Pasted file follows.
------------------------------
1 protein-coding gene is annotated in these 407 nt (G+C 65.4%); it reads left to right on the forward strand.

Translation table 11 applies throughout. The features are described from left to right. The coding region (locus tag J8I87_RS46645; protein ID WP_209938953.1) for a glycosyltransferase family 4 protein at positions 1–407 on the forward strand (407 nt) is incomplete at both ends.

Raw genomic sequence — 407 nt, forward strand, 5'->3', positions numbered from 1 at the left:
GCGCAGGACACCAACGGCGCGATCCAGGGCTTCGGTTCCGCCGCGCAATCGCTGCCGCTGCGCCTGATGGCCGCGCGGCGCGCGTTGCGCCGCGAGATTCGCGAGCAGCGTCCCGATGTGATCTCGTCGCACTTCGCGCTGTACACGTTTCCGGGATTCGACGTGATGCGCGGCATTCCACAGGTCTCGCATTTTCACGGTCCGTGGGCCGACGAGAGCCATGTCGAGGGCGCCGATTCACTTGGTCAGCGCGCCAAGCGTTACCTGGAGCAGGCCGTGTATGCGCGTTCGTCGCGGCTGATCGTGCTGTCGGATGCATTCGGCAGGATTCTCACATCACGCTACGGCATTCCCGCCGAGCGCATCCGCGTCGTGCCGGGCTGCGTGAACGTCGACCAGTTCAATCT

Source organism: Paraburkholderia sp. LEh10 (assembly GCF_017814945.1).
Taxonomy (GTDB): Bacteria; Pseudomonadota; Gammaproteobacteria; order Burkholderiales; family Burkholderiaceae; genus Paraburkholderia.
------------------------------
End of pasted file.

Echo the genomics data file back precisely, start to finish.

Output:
1 protein-coding gene is annotated in these 407 nt (G+C 65.4%); it reads left to right on the forward strand.

Translation table 11 applies throughout. The features are described from left to right. The coding region (locus tag J8I87_RS46645; protein ID WP_209938953.1) for a glycosyltransferase family 4 protein at positions 1–407 on the forward strand (407 nt) is incomplete at both ends.

Raw genomic sequence — 407 nt, forward strand, 5'->3', positions numbered from 1 at the left:
GCGCAGGACACCAACGGCGCGATCCAGGGCTTCGGTTCCGCCGCGCAATCGCTGCCGCTGCGCCTGATGGCCGCGCGGCGCGCGTTGCGCCGCGAGATTCGCGAGCAGCGTCCCGATGTGATCTCGTCGCACTTCGCGCTGTACACGTTTCCGGGATTCGACGTGATGCGCGGCATTCCACAGGTCTCGCATTTTCACGGTCCGTGGGCCGACGAGAGCCATGTCGAGGGCGCCGATTCACTTGGTCAGCGCGCCAAGCGTTACCTGGAGCAGGCCGTGTATGCGCGTTCGTCGCGGCTGATCGTGCTGTCGGATGCATTCGGCAGGATTCTCACATCACGCTACGGCATTCCCGCCGAGCGCATCCGCGTCGTGCCGGGCTGCGTGAACGTCGACCAGTTCAATCT

Source organism: Paraburkholderia sp. LEh10 (assembly GCF_017814945.1).
Taxonomy (GTDB): Bacteria; Pseudomonadota; Gammaproteobacteria; order Burkholderiales; family Burkholderiaceae; genus Paraburkholderia.